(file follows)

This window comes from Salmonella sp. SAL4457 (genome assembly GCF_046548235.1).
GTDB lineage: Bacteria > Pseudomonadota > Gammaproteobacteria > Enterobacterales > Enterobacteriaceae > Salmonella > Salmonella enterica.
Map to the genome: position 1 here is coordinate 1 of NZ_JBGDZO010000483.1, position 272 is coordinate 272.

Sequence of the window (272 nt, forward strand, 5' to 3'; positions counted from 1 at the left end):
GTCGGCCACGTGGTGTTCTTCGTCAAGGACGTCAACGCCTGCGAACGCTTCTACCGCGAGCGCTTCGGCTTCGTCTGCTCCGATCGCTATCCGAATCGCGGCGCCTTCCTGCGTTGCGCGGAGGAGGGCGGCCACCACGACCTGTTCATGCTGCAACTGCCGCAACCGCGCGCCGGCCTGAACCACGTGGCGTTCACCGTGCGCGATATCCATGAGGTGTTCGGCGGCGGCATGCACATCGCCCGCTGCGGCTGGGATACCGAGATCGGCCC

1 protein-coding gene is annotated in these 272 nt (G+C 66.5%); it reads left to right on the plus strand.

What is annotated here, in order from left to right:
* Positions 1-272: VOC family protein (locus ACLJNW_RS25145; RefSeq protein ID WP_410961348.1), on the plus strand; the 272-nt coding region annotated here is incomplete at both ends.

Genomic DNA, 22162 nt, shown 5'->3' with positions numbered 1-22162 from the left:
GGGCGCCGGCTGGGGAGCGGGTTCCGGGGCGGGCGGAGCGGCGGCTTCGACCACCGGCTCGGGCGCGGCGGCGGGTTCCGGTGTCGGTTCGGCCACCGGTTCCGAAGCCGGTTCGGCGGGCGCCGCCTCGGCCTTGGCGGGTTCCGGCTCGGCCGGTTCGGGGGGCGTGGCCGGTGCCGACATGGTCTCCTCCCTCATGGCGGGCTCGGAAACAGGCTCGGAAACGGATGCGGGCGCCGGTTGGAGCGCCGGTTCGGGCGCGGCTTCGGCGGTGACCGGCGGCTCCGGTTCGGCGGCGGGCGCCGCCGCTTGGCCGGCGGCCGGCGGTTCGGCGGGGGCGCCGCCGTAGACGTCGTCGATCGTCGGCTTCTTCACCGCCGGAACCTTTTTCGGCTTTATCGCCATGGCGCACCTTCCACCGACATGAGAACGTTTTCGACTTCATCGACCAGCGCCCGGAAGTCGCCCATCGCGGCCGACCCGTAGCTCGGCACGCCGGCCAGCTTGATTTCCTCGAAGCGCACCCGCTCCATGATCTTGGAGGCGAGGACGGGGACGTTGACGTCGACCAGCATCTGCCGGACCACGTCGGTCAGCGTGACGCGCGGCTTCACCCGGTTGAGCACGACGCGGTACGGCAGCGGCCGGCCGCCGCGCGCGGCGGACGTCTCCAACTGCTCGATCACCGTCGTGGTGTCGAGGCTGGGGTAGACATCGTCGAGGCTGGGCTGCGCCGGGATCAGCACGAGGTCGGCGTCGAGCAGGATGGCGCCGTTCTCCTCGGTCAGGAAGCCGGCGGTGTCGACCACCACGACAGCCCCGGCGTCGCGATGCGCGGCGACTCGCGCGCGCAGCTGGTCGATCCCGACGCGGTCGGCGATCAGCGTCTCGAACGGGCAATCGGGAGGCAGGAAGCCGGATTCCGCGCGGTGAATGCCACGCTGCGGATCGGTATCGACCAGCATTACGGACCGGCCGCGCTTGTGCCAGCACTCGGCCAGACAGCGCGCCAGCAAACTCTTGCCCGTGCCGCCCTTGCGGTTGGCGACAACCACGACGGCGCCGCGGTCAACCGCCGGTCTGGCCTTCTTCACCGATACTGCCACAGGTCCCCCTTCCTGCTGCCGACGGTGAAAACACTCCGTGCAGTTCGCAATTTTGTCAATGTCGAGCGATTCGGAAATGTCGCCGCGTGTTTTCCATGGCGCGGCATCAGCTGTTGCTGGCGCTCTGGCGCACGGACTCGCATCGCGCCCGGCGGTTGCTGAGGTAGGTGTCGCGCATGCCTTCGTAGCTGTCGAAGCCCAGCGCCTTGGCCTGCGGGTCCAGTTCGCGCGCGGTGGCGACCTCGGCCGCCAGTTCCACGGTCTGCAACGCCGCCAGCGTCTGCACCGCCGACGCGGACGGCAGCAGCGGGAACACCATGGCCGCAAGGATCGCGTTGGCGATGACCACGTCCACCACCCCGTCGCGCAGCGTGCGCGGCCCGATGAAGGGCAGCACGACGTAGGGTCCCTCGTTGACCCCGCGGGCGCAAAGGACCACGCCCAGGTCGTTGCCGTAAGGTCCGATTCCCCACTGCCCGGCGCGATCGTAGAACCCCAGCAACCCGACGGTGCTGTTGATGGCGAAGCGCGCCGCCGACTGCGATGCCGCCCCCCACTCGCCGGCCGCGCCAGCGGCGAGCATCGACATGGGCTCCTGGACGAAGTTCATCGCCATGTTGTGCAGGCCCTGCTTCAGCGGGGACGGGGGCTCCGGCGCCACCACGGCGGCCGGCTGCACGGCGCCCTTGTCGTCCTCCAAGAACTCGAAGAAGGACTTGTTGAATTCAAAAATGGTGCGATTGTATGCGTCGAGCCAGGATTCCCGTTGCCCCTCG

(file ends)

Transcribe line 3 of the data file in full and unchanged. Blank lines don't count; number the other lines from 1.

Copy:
Map to the genome: position 1 here is coordinate 1 of NZ_JBGDZO010000483.1, position 272 is coordinate 272.